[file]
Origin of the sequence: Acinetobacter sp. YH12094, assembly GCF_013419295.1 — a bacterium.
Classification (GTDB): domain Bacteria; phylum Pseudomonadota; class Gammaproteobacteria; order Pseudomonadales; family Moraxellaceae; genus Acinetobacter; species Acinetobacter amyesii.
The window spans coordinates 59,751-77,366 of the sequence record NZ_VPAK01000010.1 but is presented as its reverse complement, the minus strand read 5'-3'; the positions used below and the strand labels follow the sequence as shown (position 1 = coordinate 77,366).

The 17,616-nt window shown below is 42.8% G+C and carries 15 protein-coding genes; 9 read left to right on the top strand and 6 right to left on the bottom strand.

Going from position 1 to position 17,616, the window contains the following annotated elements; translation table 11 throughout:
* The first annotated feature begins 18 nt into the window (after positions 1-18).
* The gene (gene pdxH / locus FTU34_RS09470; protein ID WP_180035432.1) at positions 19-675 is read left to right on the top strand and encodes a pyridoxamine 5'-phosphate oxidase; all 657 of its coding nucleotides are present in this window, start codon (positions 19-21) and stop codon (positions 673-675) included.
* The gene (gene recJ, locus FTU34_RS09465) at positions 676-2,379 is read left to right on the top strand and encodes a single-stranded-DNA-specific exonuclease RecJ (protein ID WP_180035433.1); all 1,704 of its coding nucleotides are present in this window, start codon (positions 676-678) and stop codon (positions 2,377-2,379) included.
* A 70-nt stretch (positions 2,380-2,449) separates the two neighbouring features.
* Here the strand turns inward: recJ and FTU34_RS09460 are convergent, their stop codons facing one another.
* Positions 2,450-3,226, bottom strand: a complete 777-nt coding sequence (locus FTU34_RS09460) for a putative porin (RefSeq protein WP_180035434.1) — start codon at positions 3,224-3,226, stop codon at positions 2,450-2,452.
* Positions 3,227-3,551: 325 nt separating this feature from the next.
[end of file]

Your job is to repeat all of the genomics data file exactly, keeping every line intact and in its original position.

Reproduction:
Origin of the sequence: Acinetobacter sp. YH12094, assembly GCF_013419295.1 — a bacterium.
Classification (GTDB): domain Bacteria; phylum Pseudomonadota; class Gammaproteobacteria; order Pseudomonadales; family Moraxellaceae; genus Acinetobacter; species Acinetobacter amyesii.
The window spans coordinates 59,751-77,366 of the sequence record NZ_VPAK01000010.1 but is presented as its reverse complement, the minus strand read 5'-3'; the positions used below and the strand labels follow the sequence as shown (position 1 = coordinate 77,366).

The 17,616-nt window shown below is 42.8% G+C and carries 15 protein-coding genes; 9 read left to right on the top strand and 6 right to left on the bottom strand.

Going from position 1 to position 17,616, the window contains the following annotated elements; translation table 11 throughout:
* The first annotated feature begins 18 nt into the window (after positions 1-18).
* The gene (gene pdxH / locus FTU34_RS09470; protein ID WP_180035432.1) at positions 19-675 is read left to right on the top strand and encodes a pyridoxamine 5'-phosphate oxidase; all 657 of its coding nucleotides are present in this window, start codon (positions 19-21) and stop codon (positions 673-675) included.
* The gene (gene recJ, locus FTU34_RS09465) at positions 676-2,379 is read left to right on the top strand and encodes a single-stranded-DNA-specific exonuclease RecJ (protein ID WP_180035433.1); all 1,704 of its coding nucleotides are present in this window, start codon (positions 676-678) and stop codon (positions 2,377-2,379) included.
* A 70-nt stretch (positions 2,380-2,449) separates the two neighbouring features.
* Here the strand turns inward: recJ and FTU34_RS09460 are convergent, their stop codons facing one another.
* Positions 2,450-3,226, bottom strand: a complete 777-nt coding sequence (locus FTU34_RS09460) for a putative porin (RefSeq protein WP_180035434.1) — start codon at positions 3,224-3,226, stop codon at positions 2,450-2,452.
* Positions 3,227-3,551: 325 nt separating this feature from the next.